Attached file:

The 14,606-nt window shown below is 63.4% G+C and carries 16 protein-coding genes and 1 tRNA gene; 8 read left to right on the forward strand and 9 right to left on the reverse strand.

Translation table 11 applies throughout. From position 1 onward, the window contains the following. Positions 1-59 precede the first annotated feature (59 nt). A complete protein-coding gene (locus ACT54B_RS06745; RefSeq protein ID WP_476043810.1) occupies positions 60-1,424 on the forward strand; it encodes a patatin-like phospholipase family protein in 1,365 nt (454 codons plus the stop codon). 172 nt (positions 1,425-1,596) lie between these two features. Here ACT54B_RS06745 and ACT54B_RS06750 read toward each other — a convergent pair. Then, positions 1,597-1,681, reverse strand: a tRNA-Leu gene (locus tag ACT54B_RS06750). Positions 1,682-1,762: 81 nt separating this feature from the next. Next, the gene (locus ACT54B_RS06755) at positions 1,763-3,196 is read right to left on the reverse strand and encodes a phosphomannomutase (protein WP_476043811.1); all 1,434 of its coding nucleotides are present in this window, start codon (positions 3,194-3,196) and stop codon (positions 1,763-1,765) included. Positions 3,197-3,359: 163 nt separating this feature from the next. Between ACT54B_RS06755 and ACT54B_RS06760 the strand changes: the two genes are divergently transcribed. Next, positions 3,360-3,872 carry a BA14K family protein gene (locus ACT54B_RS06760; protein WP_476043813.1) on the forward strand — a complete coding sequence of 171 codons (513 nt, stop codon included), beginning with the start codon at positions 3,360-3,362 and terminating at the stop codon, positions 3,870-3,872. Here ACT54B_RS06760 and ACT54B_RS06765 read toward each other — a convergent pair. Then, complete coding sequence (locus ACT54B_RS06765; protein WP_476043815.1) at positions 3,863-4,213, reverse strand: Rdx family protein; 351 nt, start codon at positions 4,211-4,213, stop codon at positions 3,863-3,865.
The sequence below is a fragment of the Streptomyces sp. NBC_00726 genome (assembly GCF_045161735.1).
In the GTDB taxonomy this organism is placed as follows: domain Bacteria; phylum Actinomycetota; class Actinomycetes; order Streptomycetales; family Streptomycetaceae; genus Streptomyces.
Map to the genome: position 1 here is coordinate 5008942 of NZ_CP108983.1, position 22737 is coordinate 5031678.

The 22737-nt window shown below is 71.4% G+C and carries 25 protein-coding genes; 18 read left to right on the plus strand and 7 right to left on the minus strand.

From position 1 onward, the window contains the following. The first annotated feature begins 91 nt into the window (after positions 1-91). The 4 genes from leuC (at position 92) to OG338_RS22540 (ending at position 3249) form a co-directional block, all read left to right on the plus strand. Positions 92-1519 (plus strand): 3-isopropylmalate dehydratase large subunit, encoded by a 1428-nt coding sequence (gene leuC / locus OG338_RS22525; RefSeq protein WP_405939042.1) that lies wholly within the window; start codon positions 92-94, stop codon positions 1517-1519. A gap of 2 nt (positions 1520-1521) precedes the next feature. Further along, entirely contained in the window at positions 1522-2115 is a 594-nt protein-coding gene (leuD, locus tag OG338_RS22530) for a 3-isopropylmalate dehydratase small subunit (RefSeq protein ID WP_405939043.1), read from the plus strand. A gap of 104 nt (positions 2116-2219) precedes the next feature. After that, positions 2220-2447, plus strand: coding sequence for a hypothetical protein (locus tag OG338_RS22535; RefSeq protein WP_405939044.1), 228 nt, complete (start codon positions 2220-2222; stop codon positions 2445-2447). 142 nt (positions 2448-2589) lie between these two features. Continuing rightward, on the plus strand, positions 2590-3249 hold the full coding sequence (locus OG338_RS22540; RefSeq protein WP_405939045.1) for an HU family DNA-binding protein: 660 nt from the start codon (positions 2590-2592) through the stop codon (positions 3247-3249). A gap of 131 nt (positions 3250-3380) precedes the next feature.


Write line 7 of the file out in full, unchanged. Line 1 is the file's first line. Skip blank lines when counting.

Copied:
From position 1 onward, the window contains the following. The first annotated feature begins 91 nt into the window (after positions 1-91). The 4 genes from leuC (at position 92) to OG338_RS22540 (ending at position 3249) form a co-directional block, all read left to right on the plus strand. Positions 92-1519 (plus strand): 3-isopropylmalate dehydratase large subunit, encoded by a 1428-nt coding sequence (gene leuC / locus OG338_RS22525; RefSeq protein WP_405939042.1) that lies wholly within the window; start codon positions 92-94, stop codon positions 1517-1519. A gap of 2 nt (positions 1520-1521) precedes the next feature. Further along, entirely contained in the window at positions 1522-2115 is a 594-nt protein-coding gene (leuD, locus tag OG338_RS22530) for a 3-isopropylmalate dehydratase small subunit (RefSeq protein ID WP_405939043.1), read from the plus strand. A gap of 104 nt (positions 2116-2219) precedes the next feature. After that, positions 2220-2447, plus strand: coding sequence for a hypothetical protein (locus tag OG338_RS22535; RefSeq protein WP_405939044.1), 228 nt, complete (start codon positions 2220-2222; stop codon positions 2445-2447). 142 nt (positions 2448-2589) lie between these two features. Continuing rightward, on the plus strand, positions 2590-3249 hold the full coding sequence (locus OG338_RS22540; RefSeq protein WP_405939045.1) for an HU family DNA-binding protein: 660 nt from the start codon (positions 2590-2592) through the stop codon (positions 3247-3249). A gap of 131 nt (positions 3250-3380) precedes the next feature.